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Book review: 'Maverick Commissioner' goes behind the scenes of Lalit Modi's rise and steep fall

Lalit Modi was the most important person in cricket between 2005 and 2010 - a phase that changed Indian and world cricket drastically.

June 20, 2022 / 01:11 PM IST
Lalit Modi (Image source: instagram.com/lalitkmodi/)

Lalit Modi (Image source: instagram.com/lalitkmodi/)

Writing a book on a subject from the era of the internet comes with both its perks and downsides. On one hand, research does not involve as much ‘leg-work’ as it used to in the 20th century; on the other, the advantage holds for everyone, thereby levelling the playing field.

So, what could a book on Lalit Modi tell us that we didn't already know? The man is more active on Twitter than many cricketers. News pieces from the 2000s and 2010s are archived on the internet. Modi himself told his version of events in a reasonably long interview with Mihir Bose in 2010.

maverick commissionerWe knew when, why, and how Modi set up the Indian Premier League (IPL); of the astounding sums he made for the Board of Control for Cricket in India (BCCI); of his abrupt suspension in 2010; of investigations against him by the Enforcement Directorate of India; and of his move to London, where he presently resides.

But what we did not know was why Modi fell as swiftly in 2010 as he rose a few years before that. We did not know what happened behind the scenes. That story needed to be told, for this is no ordinary person.

The founder, first chair, and commissioner of the IPL, Modi is one of the most significant characters in the 500-year history of cricket. He played a key role in establishing India at the centre of global cricketing power. He triggered a switch that may end up permanently changing cricket from being an international sport to a franchise-run sport.

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Maverick Commissioner by Boria Majumdar tells the behind-the-scenes story of not only the incidents leading up to Modi’s sacking but also of what preceded that, and preceded even the IPL. Along with a brisk narration of Modi’s salad days – which, as we find out, are far from mainstream – Majumdar visits, in significant details, his stint at the BCCI.

The 2005 elections (‘most acrimonious in BCCI history’) resulted in Jagmohan Dalmiya’s fall a year after he had used his own casting vote to stay in power. Dalmiya’s fall paved the way for Sharad Pawar, a significant moment in the history of Indian cricket.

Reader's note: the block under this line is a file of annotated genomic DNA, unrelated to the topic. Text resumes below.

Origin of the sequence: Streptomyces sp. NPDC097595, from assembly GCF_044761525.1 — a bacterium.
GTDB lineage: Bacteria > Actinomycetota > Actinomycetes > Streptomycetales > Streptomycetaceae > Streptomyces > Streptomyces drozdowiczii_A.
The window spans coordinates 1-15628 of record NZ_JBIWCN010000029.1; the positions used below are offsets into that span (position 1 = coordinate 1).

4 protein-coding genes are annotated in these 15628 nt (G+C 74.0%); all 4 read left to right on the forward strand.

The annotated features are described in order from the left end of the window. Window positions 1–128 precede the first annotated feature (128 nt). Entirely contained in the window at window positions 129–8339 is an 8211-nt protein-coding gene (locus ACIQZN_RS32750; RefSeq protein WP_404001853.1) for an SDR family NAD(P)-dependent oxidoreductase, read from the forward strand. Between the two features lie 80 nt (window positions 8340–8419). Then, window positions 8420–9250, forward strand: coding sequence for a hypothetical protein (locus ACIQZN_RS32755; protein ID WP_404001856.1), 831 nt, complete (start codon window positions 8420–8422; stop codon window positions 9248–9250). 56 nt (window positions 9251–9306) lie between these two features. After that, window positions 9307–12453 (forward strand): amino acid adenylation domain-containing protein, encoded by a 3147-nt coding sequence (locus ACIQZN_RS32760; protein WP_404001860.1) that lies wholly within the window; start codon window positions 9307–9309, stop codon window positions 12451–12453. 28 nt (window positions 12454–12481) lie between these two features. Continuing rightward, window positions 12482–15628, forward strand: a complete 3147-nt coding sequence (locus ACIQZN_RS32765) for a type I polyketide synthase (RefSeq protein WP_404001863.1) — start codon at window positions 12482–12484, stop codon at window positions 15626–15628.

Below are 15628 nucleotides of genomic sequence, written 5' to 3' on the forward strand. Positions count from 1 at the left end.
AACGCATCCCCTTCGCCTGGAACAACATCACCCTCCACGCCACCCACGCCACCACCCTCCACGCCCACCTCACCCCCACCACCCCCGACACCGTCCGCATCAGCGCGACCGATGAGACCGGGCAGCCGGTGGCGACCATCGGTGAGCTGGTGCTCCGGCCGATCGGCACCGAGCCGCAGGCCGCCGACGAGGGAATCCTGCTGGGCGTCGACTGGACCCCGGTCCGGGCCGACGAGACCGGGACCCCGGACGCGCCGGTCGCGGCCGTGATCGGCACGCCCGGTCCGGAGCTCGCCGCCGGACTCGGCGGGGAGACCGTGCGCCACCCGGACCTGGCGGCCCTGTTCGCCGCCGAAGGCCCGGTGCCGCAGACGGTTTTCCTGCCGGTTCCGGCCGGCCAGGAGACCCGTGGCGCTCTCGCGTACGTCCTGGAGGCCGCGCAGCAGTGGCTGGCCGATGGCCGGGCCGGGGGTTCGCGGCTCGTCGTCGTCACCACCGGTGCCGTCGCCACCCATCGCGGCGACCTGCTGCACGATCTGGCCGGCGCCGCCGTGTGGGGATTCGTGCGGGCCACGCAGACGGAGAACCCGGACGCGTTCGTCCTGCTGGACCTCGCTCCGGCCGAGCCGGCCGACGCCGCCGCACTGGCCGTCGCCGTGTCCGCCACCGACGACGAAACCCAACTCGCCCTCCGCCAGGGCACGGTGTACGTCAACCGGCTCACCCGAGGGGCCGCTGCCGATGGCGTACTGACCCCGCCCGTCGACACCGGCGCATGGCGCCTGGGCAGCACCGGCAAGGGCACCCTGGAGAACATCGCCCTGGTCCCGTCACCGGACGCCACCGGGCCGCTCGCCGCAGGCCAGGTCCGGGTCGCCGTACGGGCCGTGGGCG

The media had followed the elections, but not in detail about what happened behind the scenes. In a detailed account, Majumdar – he had reasonable access to the key personnel – elaborates how Modi manoeuvred the media ahead of the election, how he helped bring down Dalmiya by creating a perception of the latter’s corruption.

Majumdar’s comparison of Dalmiya’s defeat to Hillary Clinton’s in the USA elections is apt in more ways than one. Neither Dalmiya nor Clinton was expected to lose. Donald Trump used social media in the 2010s in the same way Modi had used mass media the decade before. And in 2010, Modi would actually compare himself to Trump.

Majumdar also describes Dalmiya’s defeat as a ‘kind of closure for Lalit Modi’ to take a quick detour of 1995, when Modi had pitched a fifty-over IPL. Over the next decade, Modi united with I.S. Bindra, then N. Srinivasan and Shashank Manohar, and finally Pawar to oust Dalmiya. "While it is never really said openly, a BCCI election is eventually won by the ruling party’s support in India," explains Majumdar.

There used to be several other missing pieces of the Modi puzzle. On April 11, 2010, he posted a barrage of tweets, the reasons for which remained vague. On April 25, he was suspended by the BCCI. The string of events that led to the tweets as well as what followed over the next fortnight used to be vague and often contradictory.

Majumdar strings together the pieces with information collected from one-on-one interviews. He explains how the tweets opened up the BCCI to "scrutiny from the Enforcement Directorate, the Income Tax Department", and how Srinivasan, Manohar, Arun Jaitley, Niranjan Shah, and Ratnakar Shetty distanced themselves from Modi as April 25 approached.

The book would not have been complete without a Lalit Modi interview, for "Lalit, as journalists would agree, made good copy. He was temperamental and would give you quotes which made headlines." That interview (one of several), and the steps that led to it, demonstrate how atypically maverick Modi used to be for an Indian cricket administrator.

Of course, the book is not without its faults. Given the material available, the book could have been trimmed. The first-person narrations could have been avoided in several places. There are also phrases like ‘what could be better than watching Shah Rukh Khan and Virat Kohli together’ while referring to the opening match of IPL 2008, a point of time when the stature of the two was not remotely comparable.

But all in all, Maverick Commissioner works because it provides behind-the-scenes information, helping the reader form a better picture of what transpired in Indian cricket between 2005 and 2010. Lalit Modi was the most important person of that phase that, despite being only five years long, left Indian and world cricket in a state barely recognisable from what it used to be. His story needed to be told.

Maverick Commissioner by Boria Majumder was published by Simon and Schuster.
Abhishek Mukherjee is an independent sports writer. Views expressed are personal.
first published: Jun 19, 2022 06:00 pm
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